• space and time factors are becoming irrelevant, and commercial activities are spreading around the world;
  • transactional (from lat. transactio - making, catch-up, agreement between buyer and seller) costs decrease;
  • the conditions of interaction are the same for all enterprises.

Internet technologies also influence the market structure; signs of it are shown in the following:

  • Internet involves all companies regardless of their location in global competition;
  • increased competition due to the appearance on the market of companies operating only in the network;
  • low entry barriers to e-commerce;
  • network buyers are more demanding because they can compare prices among competing companies in a short period;
  • the Internet allows to choose suppliers in any country of the world and to establish close mutually advantageous cooperation with it;
  • electronic technologies require an increase in the pace of the company’s work;
  • electronic technologies open new possibilities for reconstruction of a branch chain of values;
  • The Internet is a relatively cheap channel for consumers;
  • electronic technologies for their perfection regularly require applying new technical knowledge and experience of developers.

It is necessary to take into account the fact that e-commerce systems significantly differ from traditional types of trade and require the development of their infrastructure elements, the main of which are:

  • special software;
  • database and application management system;
  • telecommunications and communication;
  • a system ensuring the security of acts of sale of goods and provision of services;
  • legal support;
  • special payment systems;
  • automated warehousing;
  • system for delivery of goods and rendering of services;
  • system of taxation and customs tariffs;
  • marketing service, which includes departments of advertising, sales, pricing, web-page design.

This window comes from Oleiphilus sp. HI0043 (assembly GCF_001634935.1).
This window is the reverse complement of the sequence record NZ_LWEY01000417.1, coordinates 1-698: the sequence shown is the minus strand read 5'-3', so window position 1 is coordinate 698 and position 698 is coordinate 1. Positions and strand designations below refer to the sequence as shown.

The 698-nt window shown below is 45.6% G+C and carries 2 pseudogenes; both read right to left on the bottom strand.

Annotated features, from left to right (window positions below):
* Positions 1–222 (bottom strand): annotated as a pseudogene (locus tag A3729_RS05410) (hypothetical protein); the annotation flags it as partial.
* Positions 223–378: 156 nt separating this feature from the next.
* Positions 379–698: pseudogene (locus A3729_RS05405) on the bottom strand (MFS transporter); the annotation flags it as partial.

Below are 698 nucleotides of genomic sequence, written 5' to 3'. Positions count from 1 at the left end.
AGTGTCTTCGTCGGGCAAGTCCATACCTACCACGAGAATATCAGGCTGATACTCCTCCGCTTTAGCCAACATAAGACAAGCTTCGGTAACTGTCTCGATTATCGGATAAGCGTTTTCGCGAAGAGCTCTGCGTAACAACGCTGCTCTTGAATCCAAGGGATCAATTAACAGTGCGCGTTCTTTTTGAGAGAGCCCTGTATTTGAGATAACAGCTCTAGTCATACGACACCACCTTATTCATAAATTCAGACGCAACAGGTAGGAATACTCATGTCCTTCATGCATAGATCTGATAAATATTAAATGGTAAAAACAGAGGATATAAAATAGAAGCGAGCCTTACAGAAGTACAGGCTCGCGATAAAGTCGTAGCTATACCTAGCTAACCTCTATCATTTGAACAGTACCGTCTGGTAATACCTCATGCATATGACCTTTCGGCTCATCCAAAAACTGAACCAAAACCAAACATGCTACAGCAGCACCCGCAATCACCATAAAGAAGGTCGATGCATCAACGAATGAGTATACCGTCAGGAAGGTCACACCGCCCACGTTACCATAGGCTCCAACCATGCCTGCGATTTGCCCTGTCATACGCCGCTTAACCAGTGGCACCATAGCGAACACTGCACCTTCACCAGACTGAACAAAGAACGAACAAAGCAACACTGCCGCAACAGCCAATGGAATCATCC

When choosing an online store, the assortment of goods, their availability in stock and delivery speed are crucial for an interactive buyer. Thus, a clear idea of the infrastructure of e-commerce company will allow in a reasonable time to design and economically substantiate the structure of the e-commerce trade, reduce labour costs and time to create an effective e-commerce company.

Well, the theory is more or less clear, but what tasks should be set at benchmarking? Among the tasks of benchmarking research used to study competitors, the following areas should be noted:

  • researching and analysing the dynamics of competitors’ market positions in Internet search engines in all segments of the target market;
  • analysis of traffic to competitors’ websites;
  • collection of information about competitors’ goods and services, their quality and purpose;
  • the analysis of price and assortment policy of competitors;
  • analysis of competitors’ advertising policies on the network (banners, search engine advertising, nature of the use of other types of advertising);
  • SWOT-analysis of the received information.

Let’s move on to the algorithm. I suggest to include the following stages in the algorithm of monitoring the process of benchmarking analysis of e-commerce:

Definition of functions of e-commerce, the analysis of which can be carried out from the point of view of benchmarking
Identification of factors and variables to be analysed
Selection of industry leaders among direct, parallel, latent competitors as well as companies outside the industry